L: This might sound odd, but my past as a crazy alcoholic is actually something I value highly. I learned A LOT from that experience, it was very significant in helping to shape the person I am today. So I wanted to own it. Additionally, authors like Jack Kerouac, Jean Genet, and Charles Bukowski are some of my biggest influences and I wanted to emulate what they did in their writing. The idea of a book that is truth, but also fiction, but also memoir, but also pure story, really appeals to me.
P: Owning your past experiences is so powerful. I’m glad you owned it and ran with it. Your third book, which just came out, is called, Firefly Magic: Heart Powered Marketing for Highly Sensitive Writers. How did you decide on this topic for your third book?
L: Firefly Magic was born much the way that The INFJ Writer was born, from my experiences with my clients. In the past few years, more and more of my clients have decided to go the self-publishing route, and they have run into the same mental obstacles I have run into myself through self-publishing. Namely, that you have to learn how to market your work but the whole concept sounds intimidating, overwhelming, tedious, and like something awful that you just would rather not do.
When I first decided to learn about marketing. I challenged myself to sift through the business shelves at the library and check out every book that looked like I would absolutely hate it. Well, I was really surprised. Because with almost every book that I thought I would “really hate,” I found some kind of insight that changed my thinking.
I thought about all my clients and the way they felt about marketing. I knew if they started reading the books I was reading, their way of thinking would probably change bit by bit, just like mine was. But, I also knew my clients—the highly sensitive, intuitive, creative, introverted dreamers and poets of the world—were not about to start going to the library in droves to check out these very traditional business books.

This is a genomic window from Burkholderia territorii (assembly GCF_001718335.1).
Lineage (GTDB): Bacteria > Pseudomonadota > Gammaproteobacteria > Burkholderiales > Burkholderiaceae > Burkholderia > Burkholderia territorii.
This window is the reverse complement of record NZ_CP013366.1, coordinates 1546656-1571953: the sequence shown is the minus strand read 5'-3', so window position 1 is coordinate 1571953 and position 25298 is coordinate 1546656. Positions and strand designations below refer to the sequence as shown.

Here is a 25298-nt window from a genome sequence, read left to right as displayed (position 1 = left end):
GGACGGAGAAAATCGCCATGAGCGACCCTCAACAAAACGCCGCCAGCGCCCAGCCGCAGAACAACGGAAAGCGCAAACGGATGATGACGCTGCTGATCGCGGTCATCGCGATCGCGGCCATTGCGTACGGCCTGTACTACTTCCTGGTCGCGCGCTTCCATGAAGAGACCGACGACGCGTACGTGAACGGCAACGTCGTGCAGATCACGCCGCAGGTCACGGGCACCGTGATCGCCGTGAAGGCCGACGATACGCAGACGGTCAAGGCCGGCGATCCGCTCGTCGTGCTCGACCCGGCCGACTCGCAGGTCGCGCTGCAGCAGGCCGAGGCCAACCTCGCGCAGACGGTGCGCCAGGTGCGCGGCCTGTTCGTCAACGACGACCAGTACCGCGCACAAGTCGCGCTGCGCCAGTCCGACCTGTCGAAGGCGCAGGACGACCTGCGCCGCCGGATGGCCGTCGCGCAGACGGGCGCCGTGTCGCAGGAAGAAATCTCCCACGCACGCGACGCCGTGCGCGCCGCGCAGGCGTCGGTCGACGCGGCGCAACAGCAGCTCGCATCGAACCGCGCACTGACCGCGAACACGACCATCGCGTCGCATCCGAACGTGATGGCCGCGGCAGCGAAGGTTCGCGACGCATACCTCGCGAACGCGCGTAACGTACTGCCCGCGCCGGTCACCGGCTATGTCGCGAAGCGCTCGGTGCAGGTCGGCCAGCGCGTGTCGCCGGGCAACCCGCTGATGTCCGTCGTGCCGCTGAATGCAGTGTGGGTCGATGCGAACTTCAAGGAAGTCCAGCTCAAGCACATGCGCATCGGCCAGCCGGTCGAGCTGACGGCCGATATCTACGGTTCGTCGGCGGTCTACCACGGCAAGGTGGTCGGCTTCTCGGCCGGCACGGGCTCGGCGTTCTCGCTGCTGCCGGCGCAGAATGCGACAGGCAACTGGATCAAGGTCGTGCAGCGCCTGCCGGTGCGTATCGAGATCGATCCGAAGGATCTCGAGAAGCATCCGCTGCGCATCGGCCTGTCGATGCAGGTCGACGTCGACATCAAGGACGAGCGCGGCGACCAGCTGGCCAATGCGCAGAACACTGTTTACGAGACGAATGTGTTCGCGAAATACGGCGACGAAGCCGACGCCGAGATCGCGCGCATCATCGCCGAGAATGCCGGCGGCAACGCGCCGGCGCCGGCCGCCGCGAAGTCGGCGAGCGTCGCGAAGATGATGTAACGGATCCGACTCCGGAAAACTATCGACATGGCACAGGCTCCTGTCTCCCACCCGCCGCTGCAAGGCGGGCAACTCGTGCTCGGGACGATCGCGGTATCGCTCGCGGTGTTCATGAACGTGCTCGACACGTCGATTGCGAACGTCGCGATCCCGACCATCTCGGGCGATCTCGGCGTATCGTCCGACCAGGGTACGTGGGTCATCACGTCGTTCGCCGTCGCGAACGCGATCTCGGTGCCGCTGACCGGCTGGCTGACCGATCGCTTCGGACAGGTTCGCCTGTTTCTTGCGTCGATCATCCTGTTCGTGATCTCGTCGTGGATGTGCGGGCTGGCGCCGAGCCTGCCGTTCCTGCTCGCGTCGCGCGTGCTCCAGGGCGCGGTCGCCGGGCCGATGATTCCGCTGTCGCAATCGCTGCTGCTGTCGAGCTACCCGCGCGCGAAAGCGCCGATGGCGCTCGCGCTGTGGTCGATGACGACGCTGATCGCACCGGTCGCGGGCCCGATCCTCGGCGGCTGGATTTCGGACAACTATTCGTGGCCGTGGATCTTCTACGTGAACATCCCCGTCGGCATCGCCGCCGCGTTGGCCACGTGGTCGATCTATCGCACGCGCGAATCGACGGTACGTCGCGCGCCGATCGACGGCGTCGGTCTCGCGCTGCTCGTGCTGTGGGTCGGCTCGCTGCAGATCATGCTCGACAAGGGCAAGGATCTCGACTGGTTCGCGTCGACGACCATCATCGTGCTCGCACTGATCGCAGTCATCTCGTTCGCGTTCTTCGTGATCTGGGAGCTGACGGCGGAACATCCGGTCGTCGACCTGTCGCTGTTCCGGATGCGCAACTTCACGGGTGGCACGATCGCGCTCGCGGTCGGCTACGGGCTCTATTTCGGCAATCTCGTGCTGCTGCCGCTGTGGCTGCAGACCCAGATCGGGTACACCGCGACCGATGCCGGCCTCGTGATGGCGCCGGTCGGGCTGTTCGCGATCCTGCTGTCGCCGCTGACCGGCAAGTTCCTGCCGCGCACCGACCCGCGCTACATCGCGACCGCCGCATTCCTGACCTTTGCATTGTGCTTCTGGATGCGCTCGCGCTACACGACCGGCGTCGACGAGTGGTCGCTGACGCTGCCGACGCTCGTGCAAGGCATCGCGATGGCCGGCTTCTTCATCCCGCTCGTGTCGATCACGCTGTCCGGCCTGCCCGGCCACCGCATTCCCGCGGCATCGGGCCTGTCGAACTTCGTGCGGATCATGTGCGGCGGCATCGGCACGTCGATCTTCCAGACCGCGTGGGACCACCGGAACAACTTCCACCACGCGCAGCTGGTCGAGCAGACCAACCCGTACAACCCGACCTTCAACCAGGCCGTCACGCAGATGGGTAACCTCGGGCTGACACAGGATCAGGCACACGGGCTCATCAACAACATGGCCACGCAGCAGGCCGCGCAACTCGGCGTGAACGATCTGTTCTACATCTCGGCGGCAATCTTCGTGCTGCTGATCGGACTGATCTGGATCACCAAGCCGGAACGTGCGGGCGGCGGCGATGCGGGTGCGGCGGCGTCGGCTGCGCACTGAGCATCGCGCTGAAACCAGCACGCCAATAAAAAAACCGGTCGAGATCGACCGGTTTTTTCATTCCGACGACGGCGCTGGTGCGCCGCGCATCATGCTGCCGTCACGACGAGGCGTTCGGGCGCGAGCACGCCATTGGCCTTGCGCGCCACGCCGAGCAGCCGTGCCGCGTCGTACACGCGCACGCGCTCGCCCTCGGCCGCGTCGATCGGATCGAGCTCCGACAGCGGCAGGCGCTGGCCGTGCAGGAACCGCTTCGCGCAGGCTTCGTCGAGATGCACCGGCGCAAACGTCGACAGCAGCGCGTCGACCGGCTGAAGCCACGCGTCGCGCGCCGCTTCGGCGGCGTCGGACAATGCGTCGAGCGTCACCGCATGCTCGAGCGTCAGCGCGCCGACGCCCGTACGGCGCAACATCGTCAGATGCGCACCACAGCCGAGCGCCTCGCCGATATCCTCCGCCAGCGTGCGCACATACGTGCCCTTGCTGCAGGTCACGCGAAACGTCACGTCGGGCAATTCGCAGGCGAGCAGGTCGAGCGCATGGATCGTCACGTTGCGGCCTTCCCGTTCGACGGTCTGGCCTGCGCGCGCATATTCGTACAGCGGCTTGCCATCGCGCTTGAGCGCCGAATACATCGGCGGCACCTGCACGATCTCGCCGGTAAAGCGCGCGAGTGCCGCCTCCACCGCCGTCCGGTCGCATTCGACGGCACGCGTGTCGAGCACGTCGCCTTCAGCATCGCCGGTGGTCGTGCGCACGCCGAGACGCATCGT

So I thought, “Well, what if I wrote a book about marketing, showing my tribe (all the highly sensitive writer folks out there) what marketing could be like if they thought about it differently?”
That was how the idea was born, and then when I started writing it, the book took on a life of its own. My biggest goal with this book was to write a marketing book that is NOT boring, that is easy to read, and that is also enjoyable to experience. Hopefully, I’ve succeeded!
P: I bet you did, and I can’t wait to read it. Congratulations again! So, here’s my last question, and it’s an important one. How do you reward yourself after you finish writing a book?
L: It’s funny you ask this, because I make it a big point with my clients to teach them to reward themselves when they hit writing milestones. It’s very important to celebrate in some way in order to acknowledge your work and nurture your self-esteem. When I finish a book, I go out for lunch at my favorite sushi place with one of my best friends. We order way too much food and spend hours just talking. It’s divine.
P: I love that. Your reward includes two things that you enjoy: sushi and time with a good friend. It’s a great tip for us all to give ourselves rewards that really match who we are and what we like, and not what others define as a “real” reward.
Thank you, Lauren, for your time and all your honest, thoughtful answers. You’ve inspired me all over again. I love your writing and can’t wait to read Firefly Magic and all your future books!
Lauren Sapala is the author of Firefly Magic: Heart Powered Marketing for Highly Sensitive Writers, a guide to help any HSP, INFJ, INFP, or introvert writer move past resistance to selling and marketing their work. She is also the author of The INFJ Writer, a writing guide made specifically for sensitive intuitive writers. She currently lives in San Francisco.
Peg Cheng is the author of The Contenders, a middle-grade novel that asks, can enemies become friends? She is currently writing another novel that is a re-imagining of the Snow White fairy tale set in 1980s Seattle. Peg is also the creator of Fear & Writing, a workshop for procrastinating writers from all walks of life.